“Emil Kraepelin, the German psychiatrist who coined the phrase “manic depression,” wrote that bipolar illness, in contrast to schizophrenia, usually has a good prognosis. In Kraepelin’s original sample of 459 patients, 45% had only one attack, and very few had more than four episodes.” This was in the era before medication and represents the largest resource of documented unmedicated bipolar illness.
However, a quick search of “bipolar disorder “prognosis” shows mentalhealth.com, which states that modern bipolar illness typically consists of 8-10 episodes over a lifetime… what is going on? Why has the episode frequency/severity increased so much over the last 100 years?
And I do want to point out that Schizophrenia actually has a good prognosis, if you leave psychopharm out of it. Kraepelin often got it confused with encephalitis lethargica… and thus confused the prognosis.
Benadryl, that is. Diphenhydramine. Both of my psychotic/manic episodes were precipitated by accidental large doses of it. The 2nd one, I can speak to, because I was not completely out of it. I had been sleep-deprived. I bought some benadryl and some over-the-counter sleep medication. Both with the main ingredient of diphenhydramine. I didn’t know. I took the benadryl. I took the OTC sleep med. My husband, not knowing I had already taken a sleep med, gave me another sleep med. I was so sleep-deprived, I just took whatever he’d given me. A triple dose. And that was it. I had never been so anxious in my entire life. I went straight to the emergency room.
And I’ve never been the same.
I once asked my psychiatrist about this — and he said Benadryl’s not one of the drugs that can induce mania.
Like so many other things, I found it on the internet. I hesitate to start out our next appointment by saying, “I read on Wikipedia that…”, but damn it, Wikipedia links to a credible source:
Sexton, J. D.; D. J. Pronchik (September 1997). “Diphenhydramine-induced psychosis with therapeutic doses”. American Journal of Emergency Medicine 15 (5): 548–549. doi:10.1016/S0735-6757(97)90212-6. PMID 9270406. http://www.ncbi.nlm.nih.gov/entrez/query.fcgi?itool=pubmed_AbstractPlus&cmd=Retrieve&db=pubmed&list_uids=9270406&dopt=ExternalLink. Retrieved on 29 September 2006.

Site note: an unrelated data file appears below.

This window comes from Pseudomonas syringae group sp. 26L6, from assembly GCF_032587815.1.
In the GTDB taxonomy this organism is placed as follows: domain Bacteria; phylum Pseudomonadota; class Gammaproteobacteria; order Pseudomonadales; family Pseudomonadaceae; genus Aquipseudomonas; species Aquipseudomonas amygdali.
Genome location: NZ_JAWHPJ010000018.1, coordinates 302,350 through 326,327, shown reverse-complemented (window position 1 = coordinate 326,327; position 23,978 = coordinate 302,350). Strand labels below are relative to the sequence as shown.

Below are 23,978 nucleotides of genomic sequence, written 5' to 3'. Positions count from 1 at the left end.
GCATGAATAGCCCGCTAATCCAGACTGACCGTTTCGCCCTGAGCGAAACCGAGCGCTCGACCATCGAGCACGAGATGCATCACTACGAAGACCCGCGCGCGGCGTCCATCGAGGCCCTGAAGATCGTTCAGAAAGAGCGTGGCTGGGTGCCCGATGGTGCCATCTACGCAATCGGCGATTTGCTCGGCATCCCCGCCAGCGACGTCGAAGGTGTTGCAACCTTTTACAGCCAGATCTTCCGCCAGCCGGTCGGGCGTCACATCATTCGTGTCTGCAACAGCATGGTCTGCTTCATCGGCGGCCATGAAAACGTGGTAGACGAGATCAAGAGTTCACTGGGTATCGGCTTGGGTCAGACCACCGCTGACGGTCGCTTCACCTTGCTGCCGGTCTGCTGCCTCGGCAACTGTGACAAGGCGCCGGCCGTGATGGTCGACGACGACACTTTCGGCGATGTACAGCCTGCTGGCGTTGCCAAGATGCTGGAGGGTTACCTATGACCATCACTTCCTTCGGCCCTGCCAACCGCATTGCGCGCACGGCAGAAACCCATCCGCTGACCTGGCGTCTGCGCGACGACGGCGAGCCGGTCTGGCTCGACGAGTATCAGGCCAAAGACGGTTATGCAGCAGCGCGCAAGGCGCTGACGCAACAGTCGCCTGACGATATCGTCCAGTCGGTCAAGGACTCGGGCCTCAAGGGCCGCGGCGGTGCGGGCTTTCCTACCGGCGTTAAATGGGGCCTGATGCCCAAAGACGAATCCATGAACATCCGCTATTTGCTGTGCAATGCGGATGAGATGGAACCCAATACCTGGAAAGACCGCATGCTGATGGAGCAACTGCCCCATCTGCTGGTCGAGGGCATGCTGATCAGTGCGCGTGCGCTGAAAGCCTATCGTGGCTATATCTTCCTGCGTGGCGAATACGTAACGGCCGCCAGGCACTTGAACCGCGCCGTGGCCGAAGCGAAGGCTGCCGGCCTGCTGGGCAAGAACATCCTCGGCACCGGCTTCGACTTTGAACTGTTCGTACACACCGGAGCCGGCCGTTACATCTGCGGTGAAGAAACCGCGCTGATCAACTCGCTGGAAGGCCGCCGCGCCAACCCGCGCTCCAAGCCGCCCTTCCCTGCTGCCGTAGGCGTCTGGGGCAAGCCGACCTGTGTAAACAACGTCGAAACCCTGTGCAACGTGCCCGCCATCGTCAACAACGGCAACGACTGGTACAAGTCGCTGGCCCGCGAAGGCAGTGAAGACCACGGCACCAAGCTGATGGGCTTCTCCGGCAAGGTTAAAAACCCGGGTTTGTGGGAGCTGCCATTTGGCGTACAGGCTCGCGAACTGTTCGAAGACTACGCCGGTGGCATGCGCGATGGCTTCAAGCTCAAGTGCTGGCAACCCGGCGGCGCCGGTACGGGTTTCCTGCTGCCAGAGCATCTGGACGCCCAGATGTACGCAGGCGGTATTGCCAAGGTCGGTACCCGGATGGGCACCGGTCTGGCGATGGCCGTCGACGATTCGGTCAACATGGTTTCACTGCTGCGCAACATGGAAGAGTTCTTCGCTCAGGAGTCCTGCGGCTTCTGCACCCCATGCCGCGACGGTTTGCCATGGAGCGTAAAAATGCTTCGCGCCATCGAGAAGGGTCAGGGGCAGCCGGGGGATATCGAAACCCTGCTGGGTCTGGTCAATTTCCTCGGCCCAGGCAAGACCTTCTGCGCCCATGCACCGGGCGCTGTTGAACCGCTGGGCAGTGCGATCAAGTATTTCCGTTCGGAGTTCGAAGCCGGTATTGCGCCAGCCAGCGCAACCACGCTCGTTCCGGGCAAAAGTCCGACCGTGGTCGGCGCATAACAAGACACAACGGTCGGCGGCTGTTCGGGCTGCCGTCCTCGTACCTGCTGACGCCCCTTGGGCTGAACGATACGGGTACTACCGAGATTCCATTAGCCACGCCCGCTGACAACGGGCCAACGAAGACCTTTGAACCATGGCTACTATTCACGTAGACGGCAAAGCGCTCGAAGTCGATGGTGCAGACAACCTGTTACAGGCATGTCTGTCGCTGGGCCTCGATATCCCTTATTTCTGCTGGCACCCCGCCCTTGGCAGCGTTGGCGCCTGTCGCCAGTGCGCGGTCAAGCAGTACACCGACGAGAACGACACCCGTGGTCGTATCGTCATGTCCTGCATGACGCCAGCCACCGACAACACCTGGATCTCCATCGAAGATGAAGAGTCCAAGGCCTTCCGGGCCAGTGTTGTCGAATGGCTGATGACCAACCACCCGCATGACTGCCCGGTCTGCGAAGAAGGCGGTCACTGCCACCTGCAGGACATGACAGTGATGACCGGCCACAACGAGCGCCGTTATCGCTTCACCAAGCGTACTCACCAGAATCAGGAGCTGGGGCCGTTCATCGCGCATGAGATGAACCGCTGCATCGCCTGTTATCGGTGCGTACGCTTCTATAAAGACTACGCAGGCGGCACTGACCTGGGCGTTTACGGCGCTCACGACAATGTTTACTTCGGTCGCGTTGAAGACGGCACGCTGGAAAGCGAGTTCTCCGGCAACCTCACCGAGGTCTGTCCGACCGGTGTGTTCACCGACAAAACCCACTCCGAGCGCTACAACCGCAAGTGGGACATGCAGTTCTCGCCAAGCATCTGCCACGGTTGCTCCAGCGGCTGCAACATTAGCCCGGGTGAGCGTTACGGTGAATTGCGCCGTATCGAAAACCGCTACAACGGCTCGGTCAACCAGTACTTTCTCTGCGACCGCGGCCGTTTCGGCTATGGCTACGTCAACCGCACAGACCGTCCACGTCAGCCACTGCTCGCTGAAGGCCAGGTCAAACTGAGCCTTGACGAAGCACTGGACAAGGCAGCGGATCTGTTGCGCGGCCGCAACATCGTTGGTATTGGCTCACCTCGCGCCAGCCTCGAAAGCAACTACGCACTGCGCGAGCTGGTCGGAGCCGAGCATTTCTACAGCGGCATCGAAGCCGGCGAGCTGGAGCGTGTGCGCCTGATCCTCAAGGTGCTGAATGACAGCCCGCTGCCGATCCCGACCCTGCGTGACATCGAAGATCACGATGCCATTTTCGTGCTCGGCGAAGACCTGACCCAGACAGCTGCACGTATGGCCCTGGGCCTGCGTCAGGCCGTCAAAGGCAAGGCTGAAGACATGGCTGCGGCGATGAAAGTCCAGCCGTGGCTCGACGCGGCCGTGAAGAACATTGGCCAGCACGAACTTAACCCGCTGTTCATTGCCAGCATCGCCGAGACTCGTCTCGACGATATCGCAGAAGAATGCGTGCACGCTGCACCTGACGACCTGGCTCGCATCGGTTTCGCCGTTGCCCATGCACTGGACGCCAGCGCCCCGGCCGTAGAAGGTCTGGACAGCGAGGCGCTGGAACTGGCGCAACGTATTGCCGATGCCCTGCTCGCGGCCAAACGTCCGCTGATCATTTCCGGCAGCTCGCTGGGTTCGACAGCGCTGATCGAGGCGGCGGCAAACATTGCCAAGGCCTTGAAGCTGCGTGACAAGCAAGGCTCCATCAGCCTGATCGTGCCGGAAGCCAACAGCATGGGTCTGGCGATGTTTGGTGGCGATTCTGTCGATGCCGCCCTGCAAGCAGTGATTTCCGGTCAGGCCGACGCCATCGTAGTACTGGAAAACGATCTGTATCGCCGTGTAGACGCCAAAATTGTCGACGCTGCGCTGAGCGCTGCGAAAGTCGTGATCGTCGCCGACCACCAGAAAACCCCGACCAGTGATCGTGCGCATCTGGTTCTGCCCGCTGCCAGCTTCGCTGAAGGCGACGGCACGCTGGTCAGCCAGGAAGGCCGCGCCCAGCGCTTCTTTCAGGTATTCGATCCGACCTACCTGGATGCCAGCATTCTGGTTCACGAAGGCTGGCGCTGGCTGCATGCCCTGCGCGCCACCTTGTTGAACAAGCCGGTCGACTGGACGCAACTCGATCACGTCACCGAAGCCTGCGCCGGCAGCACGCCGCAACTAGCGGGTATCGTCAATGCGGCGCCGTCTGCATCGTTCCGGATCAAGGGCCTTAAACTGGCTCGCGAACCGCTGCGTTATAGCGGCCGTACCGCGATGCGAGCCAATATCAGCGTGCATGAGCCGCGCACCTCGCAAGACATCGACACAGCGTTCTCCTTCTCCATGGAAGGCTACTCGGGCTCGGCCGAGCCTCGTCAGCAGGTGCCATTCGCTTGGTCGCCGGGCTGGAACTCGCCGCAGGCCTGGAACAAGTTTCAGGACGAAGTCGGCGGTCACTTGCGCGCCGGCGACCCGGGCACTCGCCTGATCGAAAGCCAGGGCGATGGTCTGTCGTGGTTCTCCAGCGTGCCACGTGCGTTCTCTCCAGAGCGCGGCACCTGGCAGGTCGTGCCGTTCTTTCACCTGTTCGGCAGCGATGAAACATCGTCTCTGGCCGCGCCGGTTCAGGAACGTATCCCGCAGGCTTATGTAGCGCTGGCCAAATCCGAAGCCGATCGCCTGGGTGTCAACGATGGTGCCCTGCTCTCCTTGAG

BOTH of my episodes involved this evil drug. Is it possible that my bipolar diagnosis is a mistake, that it’s just a strong reaction to a strong dose of benadryl? Then the whole last year, and my drug regimen is in vain. And I am pissed.
UPDATE: found another site that says that benadryl can cause mania in some people. I think I’m going to have to do a little experiment. Get off medications. Deprive myself of one or two days sleep. Take diphenhydramine (3 doses). Call doctor, batshit nuts, to prove to him that I’m not bipolar. And yes, I AM willing to go that far. This shit on your record can be serious stuff.
Manic Depression: I feel like her
Last week marked the one year anniversary since my breakdown and hospitalization. They played “Rudolph the Red-Nosed Reindeer” on the TV there. When the song “Why Am I Such a Misfit?” came on, I couldn’t help but laugh and note the irony. I was wearing scrub-like pajamas and no shoes– it was deemed that the straps on my shoes were a suffocation hazard. I was really pissed at the media coverage of Britney Spears’ mental illness (which they were not yet calling bipolar disorder) because, I said indignantly, “Mental illness is not entertainment!” There was a boy there, Tom, who was almost catatonic, probably from being overmedicated. In fact, there were a lot of Cal students there: Island of Misfit Toys?